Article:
Hunt for buried survivors after Indonesia quake kills 162
Rescuers searched on Tuesday for survivors buried under rubble after a strong earthquake on Indonesia's main island of Java killed 162 people, injured hundreds and left more feared trapped in collapsed buildings.
The epicentre of the shallow 5.6-magnitude quake on Monday was near the town of Cianjur in Indonesia's most populous province West Java, where most of the victims were killed when buildings fell and landslides were triggered.
Some of the dead were students at an Islamic boarding school while others were killed in their own homes when roofs and walls fell in on them.
"The room collapsed and my legs were buried under the rubble. It all happened so fast," 14-year-old student Aprizal Mulyadi told AFP.
He said was pulled to safety by his friend, Zulfikar, who later died after getting trapped under rubble.
"I was devastated to see him like that, but I could not help him because my legs and back were injured," he said.
The search operation was made more challenging because of severed road links and power supply in parts of the largely rural, mountainous region.
On Tuesday, dozens of rescuers used heavy machinery in Cugenang village to try and clear the road to Cianjur, which was cut off by a landslide.
As the bodybags emerged from crumpled buildings, the focus turned to the missing and any survivors under the debris.
Indonesia's national disaster mitigation agency, or BNPB, said at least 25 people were still buried under the rubble in Cianjur as darkness fell on Monday.
Those who survived camped outside in near-total darkness surrounded by fallen debris, shattered glass and big chunks of concrete.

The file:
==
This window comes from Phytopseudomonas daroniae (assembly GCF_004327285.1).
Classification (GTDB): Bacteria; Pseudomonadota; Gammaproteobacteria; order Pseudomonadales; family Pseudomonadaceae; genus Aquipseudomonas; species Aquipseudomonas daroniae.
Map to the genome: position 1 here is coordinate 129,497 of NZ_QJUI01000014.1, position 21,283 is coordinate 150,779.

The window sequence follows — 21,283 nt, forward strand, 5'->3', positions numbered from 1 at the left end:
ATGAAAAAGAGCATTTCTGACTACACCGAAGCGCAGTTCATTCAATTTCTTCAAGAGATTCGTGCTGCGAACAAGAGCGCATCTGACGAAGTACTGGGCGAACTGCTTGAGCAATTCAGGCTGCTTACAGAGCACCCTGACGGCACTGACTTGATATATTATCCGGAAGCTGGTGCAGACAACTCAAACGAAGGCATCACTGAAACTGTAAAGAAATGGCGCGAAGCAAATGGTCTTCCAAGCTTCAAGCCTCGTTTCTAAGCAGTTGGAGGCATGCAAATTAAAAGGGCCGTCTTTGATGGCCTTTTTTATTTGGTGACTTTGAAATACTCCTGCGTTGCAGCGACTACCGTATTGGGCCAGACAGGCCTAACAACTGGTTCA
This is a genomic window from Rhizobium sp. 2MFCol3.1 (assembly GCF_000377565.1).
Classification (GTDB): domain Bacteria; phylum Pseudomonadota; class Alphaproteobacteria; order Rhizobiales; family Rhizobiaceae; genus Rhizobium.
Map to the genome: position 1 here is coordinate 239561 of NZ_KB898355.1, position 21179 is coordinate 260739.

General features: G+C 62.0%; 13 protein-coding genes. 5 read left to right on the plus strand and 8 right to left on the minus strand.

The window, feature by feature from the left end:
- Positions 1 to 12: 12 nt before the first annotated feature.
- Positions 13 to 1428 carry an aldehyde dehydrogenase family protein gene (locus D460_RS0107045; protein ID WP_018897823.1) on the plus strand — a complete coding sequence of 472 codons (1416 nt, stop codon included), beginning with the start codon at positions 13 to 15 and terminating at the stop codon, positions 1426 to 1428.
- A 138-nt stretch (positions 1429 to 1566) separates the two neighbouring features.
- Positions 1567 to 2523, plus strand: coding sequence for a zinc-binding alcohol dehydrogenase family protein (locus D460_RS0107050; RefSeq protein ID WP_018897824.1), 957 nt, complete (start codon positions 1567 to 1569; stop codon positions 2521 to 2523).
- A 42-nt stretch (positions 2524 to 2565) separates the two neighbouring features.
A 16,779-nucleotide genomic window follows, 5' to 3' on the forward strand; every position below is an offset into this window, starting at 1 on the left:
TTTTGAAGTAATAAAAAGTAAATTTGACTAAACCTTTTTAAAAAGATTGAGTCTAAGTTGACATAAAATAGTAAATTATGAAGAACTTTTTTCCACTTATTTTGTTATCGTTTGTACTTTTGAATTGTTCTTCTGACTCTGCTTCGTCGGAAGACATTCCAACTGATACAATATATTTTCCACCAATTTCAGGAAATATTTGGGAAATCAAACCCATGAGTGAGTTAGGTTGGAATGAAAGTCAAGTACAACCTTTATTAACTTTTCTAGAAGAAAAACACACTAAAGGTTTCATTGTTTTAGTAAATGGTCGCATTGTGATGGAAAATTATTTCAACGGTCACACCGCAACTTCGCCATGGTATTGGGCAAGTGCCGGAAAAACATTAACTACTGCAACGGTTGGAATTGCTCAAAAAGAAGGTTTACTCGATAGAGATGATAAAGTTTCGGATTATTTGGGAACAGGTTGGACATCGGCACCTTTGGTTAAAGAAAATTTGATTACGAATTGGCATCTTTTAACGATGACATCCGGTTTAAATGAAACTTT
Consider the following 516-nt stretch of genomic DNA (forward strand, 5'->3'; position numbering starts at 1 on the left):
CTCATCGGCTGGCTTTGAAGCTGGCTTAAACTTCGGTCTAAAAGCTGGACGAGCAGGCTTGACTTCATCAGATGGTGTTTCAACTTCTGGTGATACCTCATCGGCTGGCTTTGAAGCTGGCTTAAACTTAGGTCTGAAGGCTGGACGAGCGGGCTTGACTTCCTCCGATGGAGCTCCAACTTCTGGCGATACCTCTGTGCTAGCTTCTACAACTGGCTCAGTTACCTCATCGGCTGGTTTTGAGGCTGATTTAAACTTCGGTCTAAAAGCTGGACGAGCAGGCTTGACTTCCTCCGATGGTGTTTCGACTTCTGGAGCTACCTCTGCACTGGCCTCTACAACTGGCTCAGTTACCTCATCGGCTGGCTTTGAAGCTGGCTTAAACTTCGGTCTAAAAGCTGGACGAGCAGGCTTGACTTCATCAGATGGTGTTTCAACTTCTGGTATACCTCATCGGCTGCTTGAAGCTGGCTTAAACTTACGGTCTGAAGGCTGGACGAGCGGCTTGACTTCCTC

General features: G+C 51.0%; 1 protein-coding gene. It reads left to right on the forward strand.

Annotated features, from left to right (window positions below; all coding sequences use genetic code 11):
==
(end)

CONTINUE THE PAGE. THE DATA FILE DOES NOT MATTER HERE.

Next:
- 'Nothing I could save' -
The disaster mitigation agency said more than 2,000 houses were damaged and West Java governor Ridwan Kamil said more than 13,000 people were taken to evacuation centres.
Doctors treated patients outdoors at makeshift treatment wards after the quake, which was felt as far away as the capital Jakarta.
Grieving relatives waited for authorities to release bodies from morgues to bury their loved ones in accordance with their Islamic faith while others searched for their missing relatives in the chaos.
At a shelter in Ciherang village near Cianjur, evacuees sat on the cold morning ground on tarpaulins.
Babies and children slept while their exhausted mothers kept watch.
Nunung, a 37-year-old woman who like many Indonesians goes by one name, had pulled herself and her 12-year-old son out of the rubble of their collapsed home.
"I screamed for help for nobody came to help us, I had to free ourselves by digging," she told AFP from the shelter, her face covered in dry blood.
"Nothing is left, there is nothing I could save but the clothes on our back."
The devastation caused by the quake was made worse by a wave of 62 smaller aftershocks -- with magnitudes ranging from 1.8 to 4 -- that kept shaking Cianjur, a town of about 175,000 people.
Leaders from France and Canada offered their condolences on Monday evening but Indonesia President Joko Widodo is yet to respond.
Indonesia experiences frequent seismic and volcanic activity due to its position on the Pacific "Ring of Fire", where tectonic plates collide.
A 6.2-magnitude quake that shook Sulawesi island in January 2021 killed more than 100 people and left thousands homeless.
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